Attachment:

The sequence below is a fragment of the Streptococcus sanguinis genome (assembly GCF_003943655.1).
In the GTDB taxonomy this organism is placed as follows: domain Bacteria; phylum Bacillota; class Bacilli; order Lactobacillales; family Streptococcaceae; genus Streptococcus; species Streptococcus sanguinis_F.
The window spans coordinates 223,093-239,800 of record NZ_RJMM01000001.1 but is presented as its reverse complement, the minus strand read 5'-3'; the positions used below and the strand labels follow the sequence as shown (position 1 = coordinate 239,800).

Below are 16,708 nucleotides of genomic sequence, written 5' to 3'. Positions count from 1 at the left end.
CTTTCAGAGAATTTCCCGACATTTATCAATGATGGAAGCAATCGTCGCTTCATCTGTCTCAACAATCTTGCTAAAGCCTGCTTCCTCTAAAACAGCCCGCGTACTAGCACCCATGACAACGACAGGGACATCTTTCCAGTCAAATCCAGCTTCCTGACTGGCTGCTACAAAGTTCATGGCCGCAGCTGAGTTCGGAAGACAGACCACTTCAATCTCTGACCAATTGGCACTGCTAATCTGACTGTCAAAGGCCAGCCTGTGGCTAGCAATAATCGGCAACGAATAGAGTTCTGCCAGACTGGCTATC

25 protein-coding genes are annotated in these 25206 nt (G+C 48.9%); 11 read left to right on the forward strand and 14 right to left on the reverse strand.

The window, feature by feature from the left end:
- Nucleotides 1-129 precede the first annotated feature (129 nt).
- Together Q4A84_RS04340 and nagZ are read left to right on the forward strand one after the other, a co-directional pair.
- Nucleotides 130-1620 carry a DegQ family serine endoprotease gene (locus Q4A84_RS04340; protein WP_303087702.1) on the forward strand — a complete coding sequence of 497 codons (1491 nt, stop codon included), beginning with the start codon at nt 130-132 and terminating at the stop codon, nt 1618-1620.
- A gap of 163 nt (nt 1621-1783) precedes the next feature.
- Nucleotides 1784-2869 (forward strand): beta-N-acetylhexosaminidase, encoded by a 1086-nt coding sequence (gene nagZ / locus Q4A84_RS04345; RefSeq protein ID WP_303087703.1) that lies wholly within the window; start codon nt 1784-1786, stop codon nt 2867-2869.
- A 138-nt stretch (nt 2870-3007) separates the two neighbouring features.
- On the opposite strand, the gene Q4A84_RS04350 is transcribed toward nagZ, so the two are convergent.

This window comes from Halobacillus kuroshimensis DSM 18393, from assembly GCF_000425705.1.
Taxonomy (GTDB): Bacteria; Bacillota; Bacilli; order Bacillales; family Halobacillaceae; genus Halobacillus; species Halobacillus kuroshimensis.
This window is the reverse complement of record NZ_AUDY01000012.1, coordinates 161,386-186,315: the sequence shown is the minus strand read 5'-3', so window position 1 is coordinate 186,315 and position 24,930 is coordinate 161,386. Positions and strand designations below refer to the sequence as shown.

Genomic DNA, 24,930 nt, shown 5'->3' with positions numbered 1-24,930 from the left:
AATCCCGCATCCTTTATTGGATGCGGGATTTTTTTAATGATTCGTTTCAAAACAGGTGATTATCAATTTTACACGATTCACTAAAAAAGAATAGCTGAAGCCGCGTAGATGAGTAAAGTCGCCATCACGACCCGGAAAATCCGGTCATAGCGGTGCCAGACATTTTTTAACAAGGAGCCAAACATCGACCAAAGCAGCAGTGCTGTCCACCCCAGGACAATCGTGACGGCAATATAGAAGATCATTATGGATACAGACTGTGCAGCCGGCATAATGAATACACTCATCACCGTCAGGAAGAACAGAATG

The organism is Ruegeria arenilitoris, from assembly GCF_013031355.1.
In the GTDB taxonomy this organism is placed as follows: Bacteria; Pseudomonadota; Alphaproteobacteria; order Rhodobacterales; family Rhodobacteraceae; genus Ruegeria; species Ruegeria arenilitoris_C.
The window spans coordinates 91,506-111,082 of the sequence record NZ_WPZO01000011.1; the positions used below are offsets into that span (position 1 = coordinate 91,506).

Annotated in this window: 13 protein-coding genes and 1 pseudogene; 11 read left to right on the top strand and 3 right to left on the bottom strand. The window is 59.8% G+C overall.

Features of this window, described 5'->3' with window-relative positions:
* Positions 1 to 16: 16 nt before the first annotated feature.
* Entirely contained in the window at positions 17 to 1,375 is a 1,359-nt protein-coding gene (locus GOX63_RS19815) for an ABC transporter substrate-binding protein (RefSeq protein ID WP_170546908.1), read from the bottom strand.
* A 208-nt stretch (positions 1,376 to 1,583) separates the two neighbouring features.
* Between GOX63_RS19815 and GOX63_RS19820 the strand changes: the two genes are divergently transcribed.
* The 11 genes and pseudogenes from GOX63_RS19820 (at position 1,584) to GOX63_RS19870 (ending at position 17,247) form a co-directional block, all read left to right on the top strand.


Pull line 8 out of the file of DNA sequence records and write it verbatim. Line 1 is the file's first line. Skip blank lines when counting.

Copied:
- Nucleotides 1-129 precede the first annotated feature (129 nt).